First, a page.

Kelsey: Yes! I mentioned that I used the Pomodoro app in the writing process. I don’t think that would have occurred without Lisa’s program. In Get Your Writing Done, I saw how important it is to write for a period and then move the body or take a break for a period. That sensibility also aligns with my values around the importance of including our bodies and making more space for their needs in our day-to-day lives.
Claire: Lisa mentioned that the original article went viral and led to the book deal. Can you share the story with our readers?
Kelsey: Yes, I wrote a viral article that helped build my audience. At the same time, I was creating the Decolonizing the Body course to give folks an easy entry to this work. The course caught the eye of my publisher [New Harbinger Publications], who then reached out to me to see if I was interested in writing a book. So it’s amazing how each step was so important to get to this point, though I didn’t necessarily recognize that at the time.
Publishing an Audiobook
Claire: The flow and tone of your writing have a soothing, poetic, almost meditative quality. I know the book offers links to guided audio versions of some of the somatic exercises in the book, but are you considering publishing Decolonizing the Body as an audiobook as well?
Kelsey: Thank you. Yes, I would love to! That depends on the publisher, though.
Preparing to Write for Women of Color
Claire: In the “Resources” section of your book, you share numerous resources that have helped shape your views on topics such as colonialism, racial and cultural identity, body positivity, spiritual practices and more. What books, podcasts, or articles have helped prepare you for writing and publishing a book?
Kelsey: I didn’t explore any resources on this front. Other than Lisa’s class, I just sat down and did my best.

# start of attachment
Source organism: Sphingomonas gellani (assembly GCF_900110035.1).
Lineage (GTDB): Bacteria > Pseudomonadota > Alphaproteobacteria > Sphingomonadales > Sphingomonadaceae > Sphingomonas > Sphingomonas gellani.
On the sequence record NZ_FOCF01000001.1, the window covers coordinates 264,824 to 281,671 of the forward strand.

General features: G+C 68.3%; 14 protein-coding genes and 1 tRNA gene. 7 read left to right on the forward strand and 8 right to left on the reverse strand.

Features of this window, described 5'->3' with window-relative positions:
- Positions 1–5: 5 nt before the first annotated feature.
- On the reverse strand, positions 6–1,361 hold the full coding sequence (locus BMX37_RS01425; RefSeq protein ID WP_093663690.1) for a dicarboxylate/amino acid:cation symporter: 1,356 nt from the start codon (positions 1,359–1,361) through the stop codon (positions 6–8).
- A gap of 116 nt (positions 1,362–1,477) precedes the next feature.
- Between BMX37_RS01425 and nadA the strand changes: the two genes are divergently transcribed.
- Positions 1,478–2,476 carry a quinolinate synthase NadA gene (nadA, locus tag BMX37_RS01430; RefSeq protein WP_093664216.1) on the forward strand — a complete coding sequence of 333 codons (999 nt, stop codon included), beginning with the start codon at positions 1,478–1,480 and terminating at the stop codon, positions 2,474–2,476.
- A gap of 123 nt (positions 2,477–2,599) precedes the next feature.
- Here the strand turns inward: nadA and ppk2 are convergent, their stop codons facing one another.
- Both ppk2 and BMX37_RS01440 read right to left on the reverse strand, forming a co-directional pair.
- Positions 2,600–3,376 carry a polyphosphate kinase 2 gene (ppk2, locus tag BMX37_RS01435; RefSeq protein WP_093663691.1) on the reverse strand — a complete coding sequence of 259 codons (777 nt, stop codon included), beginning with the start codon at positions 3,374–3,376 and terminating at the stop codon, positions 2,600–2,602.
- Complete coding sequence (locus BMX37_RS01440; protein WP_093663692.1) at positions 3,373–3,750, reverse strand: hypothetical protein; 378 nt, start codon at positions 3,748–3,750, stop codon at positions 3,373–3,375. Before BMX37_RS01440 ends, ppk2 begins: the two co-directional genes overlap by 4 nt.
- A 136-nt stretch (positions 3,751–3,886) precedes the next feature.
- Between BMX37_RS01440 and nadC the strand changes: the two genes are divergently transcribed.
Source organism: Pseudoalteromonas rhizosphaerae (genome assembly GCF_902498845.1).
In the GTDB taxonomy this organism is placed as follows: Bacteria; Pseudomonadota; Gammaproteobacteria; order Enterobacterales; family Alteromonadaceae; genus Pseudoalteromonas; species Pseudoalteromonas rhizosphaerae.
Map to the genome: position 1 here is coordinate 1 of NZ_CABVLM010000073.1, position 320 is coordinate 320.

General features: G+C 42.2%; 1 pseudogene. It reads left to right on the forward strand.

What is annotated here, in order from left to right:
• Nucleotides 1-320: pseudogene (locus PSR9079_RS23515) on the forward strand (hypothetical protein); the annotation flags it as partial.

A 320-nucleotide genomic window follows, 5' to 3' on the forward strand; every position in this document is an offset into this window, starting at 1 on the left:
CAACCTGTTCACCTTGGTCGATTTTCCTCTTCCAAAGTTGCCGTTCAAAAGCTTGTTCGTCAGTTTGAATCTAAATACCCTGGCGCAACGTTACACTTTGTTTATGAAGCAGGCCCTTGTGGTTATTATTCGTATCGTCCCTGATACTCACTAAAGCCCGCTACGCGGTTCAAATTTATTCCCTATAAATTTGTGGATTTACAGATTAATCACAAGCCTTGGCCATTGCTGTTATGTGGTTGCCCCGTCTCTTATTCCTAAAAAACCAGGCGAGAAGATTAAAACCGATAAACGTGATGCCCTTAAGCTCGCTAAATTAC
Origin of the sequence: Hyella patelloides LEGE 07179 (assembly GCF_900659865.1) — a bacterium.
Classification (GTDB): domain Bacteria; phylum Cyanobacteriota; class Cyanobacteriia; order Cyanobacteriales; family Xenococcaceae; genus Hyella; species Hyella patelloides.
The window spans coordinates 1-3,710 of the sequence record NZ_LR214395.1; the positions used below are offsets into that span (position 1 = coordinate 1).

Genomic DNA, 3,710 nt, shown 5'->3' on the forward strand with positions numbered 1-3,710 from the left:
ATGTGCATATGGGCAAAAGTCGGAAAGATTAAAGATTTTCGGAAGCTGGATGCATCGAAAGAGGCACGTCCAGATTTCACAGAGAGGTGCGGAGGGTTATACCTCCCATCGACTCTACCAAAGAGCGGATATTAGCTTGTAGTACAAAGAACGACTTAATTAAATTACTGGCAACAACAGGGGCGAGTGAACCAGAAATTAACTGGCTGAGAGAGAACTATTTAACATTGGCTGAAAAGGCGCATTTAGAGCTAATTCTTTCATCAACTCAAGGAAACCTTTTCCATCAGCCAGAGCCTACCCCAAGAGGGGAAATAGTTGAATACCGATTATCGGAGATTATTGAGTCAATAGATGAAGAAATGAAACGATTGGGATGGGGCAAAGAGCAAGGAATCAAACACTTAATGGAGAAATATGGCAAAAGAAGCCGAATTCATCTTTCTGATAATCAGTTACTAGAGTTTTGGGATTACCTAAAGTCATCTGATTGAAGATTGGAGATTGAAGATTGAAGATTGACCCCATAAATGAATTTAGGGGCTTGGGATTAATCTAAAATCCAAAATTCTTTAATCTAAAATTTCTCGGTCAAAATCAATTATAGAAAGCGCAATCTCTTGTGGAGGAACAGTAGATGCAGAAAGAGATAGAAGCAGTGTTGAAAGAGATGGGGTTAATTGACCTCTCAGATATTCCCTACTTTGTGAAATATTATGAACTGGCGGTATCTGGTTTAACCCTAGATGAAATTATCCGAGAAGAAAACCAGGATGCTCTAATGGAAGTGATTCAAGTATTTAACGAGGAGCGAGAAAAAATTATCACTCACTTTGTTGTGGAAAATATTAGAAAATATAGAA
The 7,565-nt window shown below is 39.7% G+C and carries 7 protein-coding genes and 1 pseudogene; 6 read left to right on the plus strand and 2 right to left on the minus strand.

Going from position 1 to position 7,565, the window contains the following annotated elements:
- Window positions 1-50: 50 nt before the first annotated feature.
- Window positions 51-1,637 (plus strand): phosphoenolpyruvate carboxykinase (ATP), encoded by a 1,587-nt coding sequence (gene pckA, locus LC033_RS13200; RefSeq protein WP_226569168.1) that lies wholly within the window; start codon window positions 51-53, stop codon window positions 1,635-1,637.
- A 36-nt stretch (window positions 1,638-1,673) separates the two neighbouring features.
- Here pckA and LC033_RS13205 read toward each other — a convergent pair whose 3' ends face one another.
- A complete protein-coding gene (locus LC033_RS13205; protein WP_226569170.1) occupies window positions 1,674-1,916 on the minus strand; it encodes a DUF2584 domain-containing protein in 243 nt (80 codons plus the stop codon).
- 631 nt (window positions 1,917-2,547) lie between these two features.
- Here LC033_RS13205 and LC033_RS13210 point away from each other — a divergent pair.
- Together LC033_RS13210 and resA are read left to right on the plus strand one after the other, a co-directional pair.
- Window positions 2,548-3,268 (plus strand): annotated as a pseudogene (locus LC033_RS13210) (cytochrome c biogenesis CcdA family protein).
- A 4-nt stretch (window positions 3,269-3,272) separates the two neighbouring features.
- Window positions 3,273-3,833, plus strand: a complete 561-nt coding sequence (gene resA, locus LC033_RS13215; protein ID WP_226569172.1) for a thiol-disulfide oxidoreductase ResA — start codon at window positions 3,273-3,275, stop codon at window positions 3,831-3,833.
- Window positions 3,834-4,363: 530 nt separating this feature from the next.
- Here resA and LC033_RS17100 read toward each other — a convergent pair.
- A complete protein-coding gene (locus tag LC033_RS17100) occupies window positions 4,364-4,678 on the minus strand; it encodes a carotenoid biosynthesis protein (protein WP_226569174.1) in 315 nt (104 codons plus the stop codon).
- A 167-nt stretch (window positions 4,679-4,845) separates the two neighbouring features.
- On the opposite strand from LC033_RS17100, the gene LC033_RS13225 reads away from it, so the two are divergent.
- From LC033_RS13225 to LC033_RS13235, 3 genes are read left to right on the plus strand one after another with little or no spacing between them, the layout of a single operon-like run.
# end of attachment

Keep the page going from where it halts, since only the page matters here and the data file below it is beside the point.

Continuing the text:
Building an Author Platform
Claire: Besides writing for publications like The Arrow, you also have a blog on your website. What are some other ways you create community and build your author platform?
Kelsey: I lead a free class for women of color on the second Thursday of the month, which has been a great way to introduce folks to how I work. I think sending out a regular newsletter also helps. I also say yes to pretty much all podcast requests.
Claire: Throughout the book you have several journaling prompts. Do you journal often? How does journaling spark your creative process as a writer?
Kelsey: Journaling and I go way back. I’ve kept a journal since I was 14. I don’t necessarily journal for creative ideas, though. It feels more like a space for reflection, synthesizing, and deepening. In the book, I hoped to offer this space as a place to explore the themes arising in readers’ personal lives around the book’s contents. The liminal space between awake and asleep is much more fruitful for my creativity.
Breaking Down Imposter Syndrome
Claire: You have a really insightful passage on the pervasive nature of imposter syndrome amongst accomplished, educated women of color. What advice would you give professional women considering writing a book in their field of expertise but struggling with imposter syndrome?
Kelsey: First, you are not alone. Doubting your abilities or believing you need more training or qualifications is, in many ways, the norm for marginalized bodies longing to take up space, be seen, recognized, or be more fully expressed. We might want to wait until we feel ready, but that day never comes. There’s always just one more thing.
I would ask, what would your ancestors want for you right now? What are you willing to risk for a more liberated future? Maybe not for yourself but for those who will come after you?
This larger perspective can help us understand the historical context of what’s stymying us and inspire us to make a brave choice. Rather than following the voice that says you’re not enough, what would it look like to follow the voice whispering another possibility: that you are enough and you are ready? That voice of doubt may never go away, but as we stop trusting and following it, it loses some of its hold over us.
About the Author
Kelsey Blackwell, MS, is a cultural somatics practitioner and author dedicated to supporting women of color to trust and follow the guidance of the body so we may powerfully radiate our worth, dignity and wisdom in a world that sorely needs this brilliance. As a facilitator, coach and speaker, she has brought abolitionist embodied practices to such diverse groups as riders on Bay Area Rapid Transit trains to students at Stanford University to the offices of LinkedIn. She works 1:1 with clients and leads the 8-week group program, Decolonizing the Body. In addition to being impactful, Kelsey believes working towards personal and collective liberation must also bring joy. She lives in San Francisco, CA.